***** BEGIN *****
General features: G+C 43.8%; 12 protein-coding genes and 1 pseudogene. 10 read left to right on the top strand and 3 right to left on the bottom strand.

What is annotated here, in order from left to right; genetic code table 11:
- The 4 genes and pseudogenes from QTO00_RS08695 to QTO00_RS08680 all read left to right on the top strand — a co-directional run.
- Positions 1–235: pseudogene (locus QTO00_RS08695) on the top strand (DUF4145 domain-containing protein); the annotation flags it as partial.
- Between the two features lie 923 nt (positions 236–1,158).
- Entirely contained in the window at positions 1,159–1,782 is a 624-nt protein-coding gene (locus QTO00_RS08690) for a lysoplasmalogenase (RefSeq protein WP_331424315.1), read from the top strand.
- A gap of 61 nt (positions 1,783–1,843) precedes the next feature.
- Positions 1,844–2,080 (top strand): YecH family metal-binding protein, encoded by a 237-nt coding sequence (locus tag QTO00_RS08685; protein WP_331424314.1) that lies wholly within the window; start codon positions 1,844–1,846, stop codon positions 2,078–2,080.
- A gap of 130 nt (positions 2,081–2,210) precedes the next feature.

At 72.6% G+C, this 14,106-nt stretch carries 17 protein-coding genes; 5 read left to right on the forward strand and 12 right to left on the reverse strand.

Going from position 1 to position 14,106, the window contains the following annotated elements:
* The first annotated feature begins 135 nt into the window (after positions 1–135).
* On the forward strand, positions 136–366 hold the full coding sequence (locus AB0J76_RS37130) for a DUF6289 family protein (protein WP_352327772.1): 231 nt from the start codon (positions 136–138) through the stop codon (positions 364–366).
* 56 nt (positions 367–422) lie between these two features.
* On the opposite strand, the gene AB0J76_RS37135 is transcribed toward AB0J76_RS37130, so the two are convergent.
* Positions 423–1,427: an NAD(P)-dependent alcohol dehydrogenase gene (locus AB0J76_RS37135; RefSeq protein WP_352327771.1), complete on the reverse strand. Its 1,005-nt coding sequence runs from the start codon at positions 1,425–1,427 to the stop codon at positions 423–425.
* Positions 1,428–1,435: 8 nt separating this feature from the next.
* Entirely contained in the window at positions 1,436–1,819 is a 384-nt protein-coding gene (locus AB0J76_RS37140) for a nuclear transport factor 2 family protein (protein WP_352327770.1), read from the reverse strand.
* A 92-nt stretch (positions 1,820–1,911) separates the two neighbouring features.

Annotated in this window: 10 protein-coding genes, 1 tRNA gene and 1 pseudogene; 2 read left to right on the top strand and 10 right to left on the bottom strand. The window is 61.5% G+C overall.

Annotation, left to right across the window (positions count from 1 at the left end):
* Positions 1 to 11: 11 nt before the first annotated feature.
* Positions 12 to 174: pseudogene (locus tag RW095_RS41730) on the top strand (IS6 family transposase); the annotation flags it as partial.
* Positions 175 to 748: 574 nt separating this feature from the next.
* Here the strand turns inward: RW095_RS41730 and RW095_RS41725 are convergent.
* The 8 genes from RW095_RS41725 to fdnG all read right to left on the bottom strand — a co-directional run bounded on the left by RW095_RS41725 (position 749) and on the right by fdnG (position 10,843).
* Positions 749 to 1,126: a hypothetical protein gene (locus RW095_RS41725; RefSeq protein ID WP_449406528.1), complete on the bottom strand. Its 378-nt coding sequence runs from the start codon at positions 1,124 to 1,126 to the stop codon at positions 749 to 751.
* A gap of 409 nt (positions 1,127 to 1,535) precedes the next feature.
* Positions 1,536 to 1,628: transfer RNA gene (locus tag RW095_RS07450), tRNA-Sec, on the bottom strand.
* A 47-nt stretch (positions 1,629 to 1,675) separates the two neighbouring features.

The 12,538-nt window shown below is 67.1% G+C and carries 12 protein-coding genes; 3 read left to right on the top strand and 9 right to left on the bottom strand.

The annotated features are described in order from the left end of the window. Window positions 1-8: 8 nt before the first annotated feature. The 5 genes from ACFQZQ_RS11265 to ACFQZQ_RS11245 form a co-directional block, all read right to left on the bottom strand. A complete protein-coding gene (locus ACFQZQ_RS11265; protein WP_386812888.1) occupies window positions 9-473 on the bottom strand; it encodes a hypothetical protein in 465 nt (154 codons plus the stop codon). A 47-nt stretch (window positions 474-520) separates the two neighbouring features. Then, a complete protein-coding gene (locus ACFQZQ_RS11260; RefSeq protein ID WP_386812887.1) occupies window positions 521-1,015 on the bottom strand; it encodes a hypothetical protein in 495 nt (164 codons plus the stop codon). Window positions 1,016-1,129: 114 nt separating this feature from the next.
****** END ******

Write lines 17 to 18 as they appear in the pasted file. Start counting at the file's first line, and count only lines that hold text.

* Positions 1,428–1,435: 8 nt separating this feature from the next.
* Entirely contained in the window at positions 1,436–1,819 is a 384-nt protein-coding gene (locus AB0J76_RS37140) for a nuclear transport factor 2 family protein (protein WP_352327770.1), read from the reverse strand.